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21 Days Later - Issue #6

23 days ago I began a journey to stop eating refined sugar. I've had a sweet tooth my whole life and
Be You. Be Great.
21 Days Later - Issue #6
By Thabang Tseboho • Issue #6 • View online
23 days ago I began a journey to stop eating refined sugar. I’ve had a sweet tooth my whole life and have tried and failed multiple times to stop eating candy by the handful, so I knew it wasn’t going to be a walk in the park.
I’ve tried shaming myself, using willpower, “eating less” of it or flat out scaring myself with thoughts of diabetes and hacked off limbs, but none of it has worked. This was the fuel I used for the first 2 days, and that is why there’s a discrepancy between the title and the first line of this post. After experiencing same results as before within 2 days, I realised that I had to do thing differently this time, so I went into my workshop and took out the same tools I normally use when I’m installing a new habit — environment design, habit tracking & identity affirming statements.
Here’s how that it looked:
  1. I packed all the candy in house into a container and removed it from the kitchen.
  2. I added “No Sugar” as a new habit in my tracking app.
  3. I went from saying, “I’m trying to quit eating sugar.” to instead saying, “I don’t eat refined sugar.”
Moving the candy out of sight made it easy to avoid triggers, so I no longer had to rely on willpower. Tracking the days I went without eating sugar gave me a daily sense of progress and accountability, and changing how I spoke changed it from a goal that was far in the future and instead into an identity I could affirm today.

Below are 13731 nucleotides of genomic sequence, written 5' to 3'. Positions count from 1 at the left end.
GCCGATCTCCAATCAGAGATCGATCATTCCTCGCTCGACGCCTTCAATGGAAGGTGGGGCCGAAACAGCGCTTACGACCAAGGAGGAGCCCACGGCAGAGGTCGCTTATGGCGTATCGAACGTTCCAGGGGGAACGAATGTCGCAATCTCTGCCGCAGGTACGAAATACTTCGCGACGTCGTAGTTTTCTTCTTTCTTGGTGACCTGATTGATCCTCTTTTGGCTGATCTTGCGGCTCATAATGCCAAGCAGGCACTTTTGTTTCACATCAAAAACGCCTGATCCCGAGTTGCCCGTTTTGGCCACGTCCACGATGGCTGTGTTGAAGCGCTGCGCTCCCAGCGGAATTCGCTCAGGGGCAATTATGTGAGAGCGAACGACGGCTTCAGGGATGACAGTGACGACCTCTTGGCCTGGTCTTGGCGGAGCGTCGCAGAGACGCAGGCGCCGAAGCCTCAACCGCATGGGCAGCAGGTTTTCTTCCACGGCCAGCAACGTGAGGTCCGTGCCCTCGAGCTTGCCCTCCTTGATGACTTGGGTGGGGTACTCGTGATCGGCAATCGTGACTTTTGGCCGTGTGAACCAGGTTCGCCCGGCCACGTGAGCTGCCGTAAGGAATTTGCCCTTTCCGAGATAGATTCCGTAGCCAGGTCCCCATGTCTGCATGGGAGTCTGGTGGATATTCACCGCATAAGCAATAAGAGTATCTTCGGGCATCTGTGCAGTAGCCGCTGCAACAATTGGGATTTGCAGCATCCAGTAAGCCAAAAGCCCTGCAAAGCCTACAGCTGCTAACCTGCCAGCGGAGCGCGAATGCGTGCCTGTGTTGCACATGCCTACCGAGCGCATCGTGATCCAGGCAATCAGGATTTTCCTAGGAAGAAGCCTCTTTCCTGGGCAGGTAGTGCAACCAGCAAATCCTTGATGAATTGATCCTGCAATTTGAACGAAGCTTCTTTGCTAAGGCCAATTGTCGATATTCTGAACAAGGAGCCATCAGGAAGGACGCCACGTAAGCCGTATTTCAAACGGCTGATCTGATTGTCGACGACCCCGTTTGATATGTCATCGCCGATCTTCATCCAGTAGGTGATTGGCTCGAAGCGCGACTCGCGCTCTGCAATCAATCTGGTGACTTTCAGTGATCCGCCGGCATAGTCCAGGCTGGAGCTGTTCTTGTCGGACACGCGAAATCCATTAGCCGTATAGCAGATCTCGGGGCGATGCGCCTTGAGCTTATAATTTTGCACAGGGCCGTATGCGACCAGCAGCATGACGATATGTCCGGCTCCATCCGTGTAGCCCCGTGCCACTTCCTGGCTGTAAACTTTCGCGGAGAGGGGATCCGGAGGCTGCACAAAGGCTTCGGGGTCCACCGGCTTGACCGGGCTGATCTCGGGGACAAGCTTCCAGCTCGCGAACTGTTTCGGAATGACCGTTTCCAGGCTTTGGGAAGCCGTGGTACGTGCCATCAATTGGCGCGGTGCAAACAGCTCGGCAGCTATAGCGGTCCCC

Quitting habits that negatively impact us is super difficult — I went from routinely inhaling half a kilo of sour worms in a single sitting after experiencing a bad day, to being able to pick a banana over a glorious pack of speckled eggs — but with honesty, patience and commitment to change, it can be done.

Quotes of the week
Archilochus, Poet
Archilochus, Poet
“We don’t rise to the level of our expectations, we fall to the level of our training.” ― Archilochus
Yoda, Jedi
Yoda, Jedi
“Do. Or do not. There is no try.” — Yoda
Finds of the week
Time to add more tools and systems to your workshop. Here are some things that inspired me this week:
  1. If you’re finding it difficult to identify which of your habits are leading you astray, you can use the “Habit Scorecard” method to do habit audit. (It wouldn’t be my newsletter if I went 2 whole weeks without mentioning James Clear)
  2. Silence can be a gift or a curse. Leo wrote a short piece on how and why to steer towards the former result.
  3. I’ve fallen into the trap of using self-improvement as a distraction in the past and this video by Joey Schweitzer was great reminder of just that.

Thanks for reading — See you next week; Be you, be great!
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Thabang Tseboho

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